You do know that DNS root servers [root-servers.org] are located (and co-located) around the world (20+ countries I believe off the top of my head), and they are all equal. The only US-centric part is that the designated maintainers (ICANN [icann.org] and IANA [iana.org]) are US based organizations, in large part due to historically originating in the US, and this does have the benefit being one of the best legal protection for free-speech in the world.

If you want an alternate system [wikipedia.org], edit your DNS root hints [internic.net] file.

Join the Internet Society [isoc.org], ICANN [icann.org], and your national domain registrar [icann.org] if you want to make difference.

So? (2)

pavon (30274) | more than 3 years ago | (#34518122)

And yet when the US government asked VeriSign to revoke domain names, all the root servers mirrored that decision. Just because DNS is distributed doesn't make it the least bit decentralized.

Re:So? (0)

Anonymous Coward | more than 3 years ago | (#34518746)

And yet when the US government asked VeriSign to revoke domain names, all the root servers mirrored that decision. Just because DNS is distributed doesn't make it the least bit decentralized.

The US government (and ICANN and VeriSign) could do fuck all if you were running a .ca (or .uk or .fr or...) domain. You'd have to go to CIRA (for .ca records) and ask them to change the NS records to point to new DNS servers(s), which is beyond the scope of the US government since CIRA is in Ottawa, Ontario, Canada.

VeriSign controls .com and .net, and so they could change the delegation records for either of two TLDs without touching the root. Similarly for records in cc, tv, and name. The root servers had nothing to do with this.

If you don't want the US government to dictate what a US company can do to your DNS records, don't host your site with a US-based domain. There are plenty of other TLDs out there.

Re:More security in what way? (1)

rs79 (71822) | more than 3 years ago | (#34521748)

"Join the Internet Society, ICANN, and your national domain registrar if you want to make difference."

Oh please. It was the ISOC that helped hand the domain name system to the government. In 1997 Bob Shaw, ITU, Albert Tramposch WIPO and Don Heath ISOC met at an OECD meeting. They cooked up a plan that became IAHC then ICANN. The alternative was an industry consortium that would operate the DNS the way the Internet itself operates - free of a US government regualatory authority.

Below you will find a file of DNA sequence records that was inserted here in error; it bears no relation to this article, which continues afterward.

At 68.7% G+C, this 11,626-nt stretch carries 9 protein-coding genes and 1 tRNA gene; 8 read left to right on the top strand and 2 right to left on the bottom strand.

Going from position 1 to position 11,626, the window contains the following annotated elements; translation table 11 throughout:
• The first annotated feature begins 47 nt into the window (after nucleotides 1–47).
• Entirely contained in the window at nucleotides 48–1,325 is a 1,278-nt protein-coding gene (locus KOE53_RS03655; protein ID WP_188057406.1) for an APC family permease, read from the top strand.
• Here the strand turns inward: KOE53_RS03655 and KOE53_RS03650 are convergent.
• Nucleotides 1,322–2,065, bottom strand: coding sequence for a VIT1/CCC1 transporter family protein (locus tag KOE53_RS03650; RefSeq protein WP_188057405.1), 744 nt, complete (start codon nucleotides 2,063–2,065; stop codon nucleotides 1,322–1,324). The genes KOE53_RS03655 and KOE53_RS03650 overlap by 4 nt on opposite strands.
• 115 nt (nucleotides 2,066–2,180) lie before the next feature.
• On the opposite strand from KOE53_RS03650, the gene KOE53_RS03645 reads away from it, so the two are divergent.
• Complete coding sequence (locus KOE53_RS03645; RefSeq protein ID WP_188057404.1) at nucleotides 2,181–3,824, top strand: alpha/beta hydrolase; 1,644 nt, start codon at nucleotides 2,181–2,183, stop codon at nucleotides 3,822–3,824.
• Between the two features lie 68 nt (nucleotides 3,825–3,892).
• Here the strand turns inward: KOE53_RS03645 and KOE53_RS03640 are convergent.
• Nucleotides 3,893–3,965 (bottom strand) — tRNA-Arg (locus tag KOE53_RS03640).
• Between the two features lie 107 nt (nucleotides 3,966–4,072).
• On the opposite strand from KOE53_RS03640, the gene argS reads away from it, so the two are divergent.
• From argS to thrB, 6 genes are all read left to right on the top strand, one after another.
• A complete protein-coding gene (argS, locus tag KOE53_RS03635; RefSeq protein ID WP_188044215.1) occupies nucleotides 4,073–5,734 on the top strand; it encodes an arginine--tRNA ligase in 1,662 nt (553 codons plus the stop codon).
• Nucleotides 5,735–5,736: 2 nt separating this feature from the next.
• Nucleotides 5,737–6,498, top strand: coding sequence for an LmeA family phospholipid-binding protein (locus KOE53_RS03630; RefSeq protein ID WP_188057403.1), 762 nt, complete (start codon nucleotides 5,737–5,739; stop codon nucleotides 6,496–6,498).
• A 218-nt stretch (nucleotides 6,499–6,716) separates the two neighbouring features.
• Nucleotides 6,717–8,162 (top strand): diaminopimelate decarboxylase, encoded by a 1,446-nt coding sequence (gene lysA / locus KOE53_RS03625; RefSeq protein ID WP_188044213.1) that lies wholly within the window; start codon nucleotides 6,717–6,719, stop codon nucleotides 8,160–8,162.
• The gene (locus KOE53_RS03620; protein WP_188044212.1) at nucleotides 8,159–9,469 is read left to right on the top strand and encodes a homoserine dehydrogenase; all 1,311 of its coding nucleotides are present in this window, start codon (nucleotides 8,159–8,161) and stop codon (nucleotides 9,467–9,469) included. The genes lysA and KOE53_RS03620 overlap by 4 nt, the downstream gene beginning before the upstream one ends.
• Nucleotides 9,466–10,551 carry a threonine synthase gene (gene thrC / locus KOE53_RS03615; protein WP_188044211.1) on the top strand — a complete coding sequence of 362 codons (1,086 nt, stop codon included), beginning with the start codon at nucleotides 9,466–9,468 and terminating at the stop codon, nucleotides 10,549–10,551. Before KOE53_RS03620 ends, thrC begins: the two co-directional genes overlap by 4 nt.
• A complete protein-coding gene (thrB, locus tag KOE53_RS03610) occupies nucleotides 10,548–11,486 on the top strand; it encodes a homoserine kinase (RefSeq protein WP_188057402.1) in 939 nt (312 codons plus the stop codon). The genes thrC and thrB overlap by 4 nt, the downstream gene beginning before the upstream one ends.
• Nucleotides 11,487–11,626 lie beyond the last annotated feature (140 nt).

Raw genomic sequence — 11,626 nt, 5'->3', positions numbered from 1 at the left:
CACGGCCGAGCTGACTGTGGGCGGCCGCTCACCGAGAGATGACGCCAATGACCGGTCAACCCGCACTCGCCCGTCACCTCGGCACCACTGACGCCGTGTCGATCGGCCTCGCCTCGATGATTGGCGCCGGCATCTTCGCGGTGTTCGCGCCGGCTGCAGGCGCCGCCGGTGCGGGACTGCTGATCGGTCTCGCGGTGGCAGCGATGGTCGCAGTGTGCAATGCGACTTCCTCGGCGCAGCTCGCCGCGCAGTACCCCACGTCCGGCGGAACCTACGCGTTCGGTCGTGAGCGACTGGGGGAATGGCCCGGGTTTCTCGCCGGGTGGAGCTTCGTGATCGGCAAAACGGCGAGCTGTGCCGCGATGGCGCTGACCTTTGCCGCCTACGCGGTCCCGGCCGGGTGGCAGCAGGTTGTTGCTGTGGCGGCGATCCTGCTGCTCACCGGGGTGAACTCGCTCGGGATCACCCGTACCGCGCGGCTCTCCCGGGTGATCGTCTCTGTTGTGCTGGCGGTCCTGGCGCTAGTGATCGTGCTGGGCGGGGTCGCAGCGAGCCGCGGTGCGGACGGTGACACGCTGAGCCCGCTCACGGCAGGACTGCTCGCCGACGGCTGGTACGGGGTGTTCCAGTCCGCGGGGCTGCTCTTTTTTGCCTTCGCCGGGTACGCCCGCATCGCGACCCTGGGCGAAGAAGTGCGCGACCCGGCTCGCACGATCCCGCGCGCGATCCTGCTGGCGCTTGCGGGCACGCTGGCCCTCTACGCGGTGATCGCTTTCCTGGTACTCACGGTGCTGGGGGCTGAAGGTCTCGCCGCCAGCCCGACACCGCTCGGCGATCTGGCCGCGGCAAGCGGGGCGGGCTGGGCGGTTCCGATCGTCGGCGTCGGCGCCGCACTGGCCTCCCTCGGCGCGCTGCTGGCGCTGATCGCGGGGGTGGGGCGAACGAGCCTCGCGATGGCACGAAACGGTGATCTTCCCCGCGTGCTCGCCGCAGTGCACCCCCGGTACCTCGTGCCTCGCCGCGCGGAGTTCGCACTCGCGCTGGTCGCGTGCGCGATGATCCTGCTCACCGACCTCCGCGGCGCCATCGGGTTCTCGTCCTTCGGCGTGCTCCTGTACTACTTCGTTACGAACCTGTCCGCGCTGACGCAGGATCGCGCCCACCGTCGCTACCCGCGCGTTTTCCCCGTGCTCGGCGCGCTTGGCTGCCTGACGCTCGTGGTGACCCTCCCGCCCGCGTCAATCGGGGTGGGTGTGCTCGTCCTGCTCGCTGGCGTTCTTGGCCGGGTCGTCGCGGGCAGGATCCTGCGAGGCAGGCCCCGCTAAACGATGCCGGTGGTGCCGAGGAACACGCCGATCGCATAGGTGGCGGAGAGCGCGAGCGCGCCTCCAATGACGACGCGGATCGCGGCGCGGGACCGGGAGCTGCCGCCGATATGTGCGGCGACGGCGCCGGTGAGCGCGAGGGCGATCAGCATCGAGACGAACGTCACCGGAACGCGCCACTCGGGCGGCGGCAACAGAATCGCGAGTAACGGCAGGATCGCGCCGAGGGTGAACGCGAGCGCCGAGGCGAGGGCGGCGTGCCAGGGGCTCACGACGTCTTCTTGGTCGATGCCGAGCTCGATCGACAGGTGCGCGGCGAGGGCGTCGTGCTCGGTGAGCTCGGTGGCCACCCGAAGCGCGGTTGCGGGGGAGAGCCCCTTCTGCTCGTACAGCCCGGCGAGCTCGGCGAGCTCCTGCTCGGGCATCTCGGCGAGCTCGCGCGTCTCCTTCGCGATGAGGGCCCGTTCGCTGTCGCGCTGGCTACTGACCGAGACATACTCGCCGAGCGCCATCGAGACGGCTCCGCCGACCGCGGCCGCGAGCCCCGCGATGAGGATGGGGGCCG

It was Steve Wolff that liberated the Internet itself from DARPA. He told me he didn't move the DNS because he just plain forgot, not thinking it was important.

ISOC has a vested interest in the ICANN/domain ecosystem. The IETF insists ICANN is the root authority, ICANN delegated .ORG to PIR, operated by ISOC, the ISOC funds the IETF.

This is what you call "a loop".

Free speech vs. DNS (1)

jonaskoelker (922170) | more than 3 years ago | (#34627568)

this does have the benefit being one of the best legal protection for free-speech in the world [i.e. in the US].

Q: what do you get if you register free-speech.us at a DNS provider?

A: a free-speech zone.

Re:More security in what way? (1)

Anonymous Coward | more than 3 years ago | (#34514770)

Oh wait, the internet was invented in the US, by none other than the DARPA. Go figure

That couldn't be any more wrong.

What DARPA invented was what people commonly mistake the Internet for, or more what they WANT it to be.
The internet is the opposite of what DARPA created, in other words, locked down, centralised and EASILY knocked out by nuclear war.
Hell, it is easily knocked out by a country you piss off simply by them nullrouting everything and letting the mostly neutral BGP do the rest of the work. (well, this is less of a problem these days because there are smarter filters that communicate with each other to compare results, but it could still be taken down with a smart request done in the right way)

DARPA merely created the base framework for what eventually (d)evolved to The Internet.
ARPANET is what a lot of people are striving to bring back in some sense on the current internet. P2P DNS* being a recent huge thing due to Verisign pissing a lot of people off by happily letting US government in their pants and pushing all sorts of switches.

I remember reading on here the other day there about an idea of shaking up the control system and making it a true democratic internet.
Each major region gets a representative (or a few), they all take votes on actions to do, just like other groups such as UN.
I think it would be a really nice thing to see happen. Then other regions can finally be heard instead of shafted, with crippling hardware, software and blackholes all over the place.
As for China... not sure what they would do. I think they would probably have people there just to listen in and nothing more really. They don't particularly care about the internet outside, besides as an intelligence gatherer...

* And while a lot of people seem to be unsure of how safe this would be, or how to deal with attacks, a Web Of Trust could be created.

Re:More security in what way? (1)

hedwards (940851) | more than 3 years ago | (#34515536)

Each major region gets a representative (or a few), they all take votes on actions to do, just like other groups such as UN.